On April 25, a US Embassy worker, employee of USAID, and editor of Bangladesh’s first LGBT magazine was one of two men hacked to death in Dhaka. Xulhaz Mannan and Tanay Mojumdar were in a flat when five or six men, posing as couriers delivering a package, entered the apartment and brutally murdered them.
Mannan was the editor of Roopbaan, a Dhaka-based LGBT magazine that describes itself as “a platform and publication promoting human rights and freedom to love in Bangladesh”. Mannan also led the annual “rainbow rally” in Dhaka, which has been held since 2014 on April 14, the beginning of the Bengali new year. However, the rally was canceled this year for security reasons.
Both men were openly gay and believed that if more gay Bangladeshis came out then the nation would have to accept them. Homosexuality is illegal in Bangladesh and is a highly sensitive issue in society.
A banned extremist group linked to al Qaeda claimed responsibility for the killings, adding to fears that Bangladesh is becoming a haven for Islamist extremists. In a statement from Ansar al-Islam Bangladesh, its fighters said they murdered the two men because they were “promoting homosexuality”.
A Pattern of Violence
In 2013, a small group of secular bloggers rose to prominence in Bangladesh as key drivers of a massive protest movement, demanding the death penalty for war crimes committed during Bangladesh’s liberation from Pakistan in 1971. The accused war criminals were linked to Islamist political parties, and some served in the government. As the Shahbag movement continued to grow, as it became known, many began demanding a complete ban on the involvement of religion in politics. Soon thereafter, a smearing counter-campaign began with the goal of branding Shahbag bloggers and protesters as being anti-Islamic and atheists. Many of these protesters were accused of blasphemy, and one of the first bloggers to be hacked to death was a leader of the Shahbag movement who was killed outside his home in Dhaka in February, 2013. A month later, a group of Muslim clerics submitted a list of 84 bloggers to the government, accusing them of atheism and blasphemy. A leader of an Islamist group that has been fighting against secular education openly proclaimed that these bloggers should be killed.
The hacking deaths of of Mannan and Mojumdar are just the latest brutality in a series of murders of bloggers, academics, foreigners, and members of minority Muslim and Christian groups.
On April 23, an English professor was hacked to death and nearly beheaded in the northwestern region of the country. The 61-year-old Rezaul Karim Siddiquee was attacked by assailants outside his home and died at the scene. The Islamic State took credit for the attack. People close to Siddiquee said he never spoke out against religion, but may have been targeted for his role in leading music and literature groups.
On April 7, Nazimuddin Samad, a 28-year-old law student, was similarly murdered for operating a blog about atheism. He was on that hit list of 84 atheist bloggers. Samad was known for being critical of state religion in the Bangladeshi constitution.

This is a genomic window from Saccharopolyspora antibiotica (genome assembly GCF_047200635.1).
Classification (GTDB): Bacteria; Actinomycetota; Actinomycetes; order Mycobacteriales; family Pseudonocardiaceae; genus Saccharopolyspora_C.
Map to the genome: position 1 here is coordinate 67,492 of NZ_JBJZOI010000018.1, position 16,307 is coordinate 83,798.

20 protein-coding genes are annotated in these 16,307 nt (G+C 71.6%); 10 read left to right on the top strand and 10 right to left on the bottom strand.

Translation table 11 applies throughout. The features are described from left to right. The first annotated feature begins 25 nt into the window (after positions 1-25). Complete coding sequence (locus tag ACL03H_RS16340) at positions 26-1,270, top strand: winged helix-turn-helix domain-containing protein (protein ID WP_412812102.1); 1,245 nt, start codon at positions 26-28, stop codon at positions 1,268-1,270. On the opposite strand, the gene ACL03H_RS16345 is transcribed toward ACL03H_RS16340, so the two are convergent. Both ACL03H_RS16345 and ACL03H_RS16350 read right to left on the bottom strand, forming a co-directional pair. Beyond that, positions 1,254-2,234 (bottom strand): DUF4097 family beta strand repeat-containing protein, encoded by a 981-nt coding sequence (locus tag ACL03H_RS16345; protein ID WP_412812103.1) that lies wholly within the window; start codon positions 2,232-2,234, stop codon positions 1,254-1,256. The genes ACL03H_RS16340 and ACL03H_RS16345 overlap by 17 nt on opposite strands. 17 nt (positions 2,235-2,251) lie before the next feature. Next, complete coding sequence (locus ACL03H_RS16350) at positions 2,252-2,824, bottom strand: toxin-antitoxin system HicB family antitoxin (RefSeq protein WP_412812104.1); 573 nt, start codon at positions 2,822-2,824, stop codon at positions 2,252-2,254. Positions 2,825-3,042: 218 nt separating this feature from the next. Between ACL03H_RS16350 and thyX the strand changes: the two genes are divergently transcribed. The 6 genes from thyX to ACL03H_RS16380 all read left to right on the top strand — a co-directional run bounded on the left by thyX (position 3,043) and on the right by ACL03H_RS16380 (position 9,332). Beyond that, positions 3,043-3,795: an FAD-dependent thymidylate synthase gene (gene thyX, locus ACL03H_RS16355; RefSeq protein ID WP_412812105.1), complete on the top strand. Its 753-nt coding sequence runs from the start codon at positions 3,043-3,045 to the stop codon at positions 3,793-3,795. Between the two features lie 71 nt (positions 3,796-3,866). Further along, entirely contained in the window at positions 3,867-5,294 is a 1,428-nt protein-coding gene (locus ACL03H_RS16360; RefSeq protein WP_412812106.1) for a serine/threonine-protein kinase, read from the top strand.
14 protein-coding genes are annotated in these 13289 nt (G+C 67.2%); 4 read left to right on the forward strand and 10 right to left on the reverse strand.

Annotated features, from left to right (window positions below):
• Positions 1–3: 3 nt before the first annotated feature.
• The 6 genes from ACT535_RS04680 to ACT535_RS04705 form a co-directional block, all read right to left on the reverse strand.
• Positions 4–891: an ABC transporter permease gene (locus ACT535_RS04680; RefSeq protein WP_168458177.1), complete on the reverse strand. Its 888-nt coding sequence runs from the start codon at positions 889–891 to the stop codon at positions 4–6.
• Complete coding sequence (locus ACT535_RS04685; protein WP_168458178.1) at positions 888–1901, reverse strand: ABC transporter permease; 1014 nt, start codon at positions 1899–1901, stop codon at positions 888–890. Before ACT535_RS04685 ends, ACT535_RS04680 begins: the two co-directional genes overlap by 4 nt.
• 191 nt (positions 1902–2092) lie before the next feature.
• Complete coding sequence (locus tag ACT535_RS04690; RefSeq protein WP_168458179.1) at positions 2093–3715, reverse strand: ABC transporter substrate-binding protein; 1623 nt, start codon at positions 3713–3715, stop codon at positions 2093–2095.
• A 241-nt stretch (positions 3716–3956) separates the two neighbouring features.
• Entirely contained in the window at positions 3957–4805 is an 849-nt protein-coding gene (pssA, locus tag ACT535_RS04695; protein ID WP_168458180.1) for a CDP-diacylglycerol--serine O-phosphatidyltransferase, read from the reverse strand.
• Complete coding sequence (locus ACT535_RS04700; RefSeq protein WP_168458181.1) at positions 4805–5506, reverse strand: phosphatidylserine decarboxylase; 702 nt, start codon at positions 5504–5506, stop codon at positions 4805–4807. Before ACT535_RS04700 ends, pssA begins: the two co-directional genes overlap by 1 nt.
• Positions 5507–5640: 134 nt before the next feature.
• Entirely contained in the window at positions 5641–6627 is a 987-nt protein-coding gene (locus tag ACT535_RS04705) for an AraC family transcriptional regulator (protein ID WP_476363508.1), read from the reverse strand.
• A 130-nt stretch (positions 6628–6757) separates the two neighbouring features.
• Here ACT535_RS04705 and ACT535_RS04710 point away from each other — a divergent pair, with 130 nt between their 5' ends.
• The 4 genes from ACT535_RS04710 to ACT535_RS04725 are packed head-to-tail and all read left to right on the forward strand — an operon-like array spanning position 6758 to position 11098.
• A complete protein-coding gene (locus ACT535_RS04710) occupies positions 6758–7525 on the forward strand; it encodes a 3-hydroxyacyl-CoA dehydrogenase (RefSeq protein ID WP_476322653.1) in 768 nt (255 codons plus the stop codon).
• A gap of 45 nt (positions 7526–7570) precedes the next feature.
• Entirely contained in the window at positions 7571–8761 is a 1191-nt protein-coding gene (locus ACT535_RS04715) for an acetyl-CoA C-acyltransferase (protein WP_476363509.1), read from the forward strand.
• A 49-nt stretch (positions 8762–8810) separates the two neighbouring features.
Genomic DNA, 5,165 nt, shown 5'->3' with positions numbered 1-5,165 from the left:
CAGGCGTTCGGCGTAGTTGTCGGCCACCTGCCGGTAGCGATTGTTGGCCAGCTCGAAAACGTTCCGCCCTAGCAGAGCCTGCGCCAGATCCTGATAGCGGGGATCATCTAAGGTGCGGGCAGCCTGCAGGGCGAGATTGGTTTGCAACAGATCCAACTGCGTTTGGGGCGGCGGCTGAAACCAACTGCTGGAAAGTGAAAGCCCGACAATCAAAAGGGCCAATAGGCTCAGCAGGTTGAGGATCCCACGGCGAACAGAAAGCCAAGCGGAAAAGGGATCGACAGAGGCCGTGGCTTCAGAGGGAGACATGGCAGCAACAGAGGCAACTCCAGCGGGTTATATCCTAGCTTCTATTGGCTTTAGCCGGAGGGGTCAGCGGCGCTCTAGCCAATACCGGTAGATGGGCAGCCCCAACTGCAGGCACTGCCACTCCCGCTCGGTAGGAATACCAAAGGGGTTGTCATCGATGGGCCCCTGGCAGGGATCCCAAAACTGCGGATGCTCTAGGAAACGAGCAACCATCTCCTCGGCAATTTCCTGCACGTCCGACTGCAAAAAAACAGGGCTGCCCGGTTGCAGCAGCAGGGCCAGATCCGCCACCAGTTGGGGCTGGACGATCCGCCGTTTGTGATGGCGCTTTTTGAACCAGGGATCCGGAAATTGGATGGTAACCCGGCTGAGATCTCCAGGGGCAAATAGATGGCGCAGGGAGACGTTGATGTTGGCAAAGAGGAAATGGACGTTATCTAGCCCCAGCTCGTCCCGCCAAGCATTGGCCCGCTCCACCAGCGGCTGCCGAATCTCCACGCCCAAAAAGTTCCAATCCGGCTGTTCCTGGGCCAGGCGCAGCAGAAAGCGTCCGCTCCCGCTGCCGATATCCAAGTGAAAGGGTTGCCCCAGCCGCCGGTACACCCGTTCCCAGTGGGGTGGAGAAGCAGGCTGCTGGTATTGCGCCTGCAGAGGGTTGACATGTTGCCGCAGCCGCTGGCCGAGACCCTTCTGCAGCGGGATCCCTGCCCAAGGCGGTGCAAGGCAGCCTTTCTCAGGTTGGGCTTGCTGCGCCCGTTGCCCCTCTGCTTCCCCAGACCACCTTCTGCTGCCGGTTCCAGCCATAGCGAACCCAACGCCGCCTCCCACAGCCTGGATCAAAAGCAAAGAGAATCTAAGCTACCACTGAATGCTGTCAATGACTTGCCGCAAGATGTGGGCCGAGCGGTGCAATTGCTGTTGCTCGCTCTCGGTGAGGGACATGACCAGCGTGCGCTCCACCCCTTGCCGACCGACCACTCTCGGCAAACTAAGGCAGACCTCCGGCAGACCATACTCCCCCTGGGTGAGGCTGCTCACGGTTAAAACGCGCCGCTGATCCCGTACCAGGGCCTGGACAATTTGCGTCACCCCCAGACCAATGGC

In another case in October 2015, a Bangladeshi pastor narrowly survived an attempt to slit his throat by men who visited his home pretending to want to learn about Christianity. Police arrested a member of the Jamaat-e-Islami party for the attack. Also in October 2015, the deaths of an Italian aid worker and a Japanese farmer were claimed by the Islamic State.
In all, the group Ansar al-Islam has been blamed by police for killing at least six secular writers and activists in Bangladesh since 2014. The group emerged in 2013 with the stated goal of eliminating “atheists and apostates.” It started out with close links to al Qaeda but some members have recently expressed allegiance to the Islamic State.
Even with this wave of murders, which usually involve hacking and shooting, Bangladeshi authorities insist that international Islamist militant groups such as al Qaeda and the Islamic State do not operate in their country. But few doubt that these killings are being organized and directed by such groups. One security source estimates that 10-15 Islamist groups are operating in Bangladesh, with more than 100 people having been arrested within the past year.
It is clear that these hacking deaths are becoming more and more common place, and that the Bangladeshi government is unwilling or unable to crack down on the violent extremists who are carrying them out. This could be, in part, because the current government has not signaled that stopping these killers is as high a priority as stifling free speech. Last week, the Prime Minister Sheikh Hasina issued a statement harshly critical of athiest bloggers. “I don’t consider such writings as freethinking but filthy words,” she said. “Why would anyone write such words? It’s not at all acceptable if anyone writes against our prophet or other religions.”
With sentiment like that coming from the top, it’s little wonder that people who espouse views that are contrary to Islamist thinking are being murdered with impunity and those who are responsible are not being deterred from continuing these crimes in the future.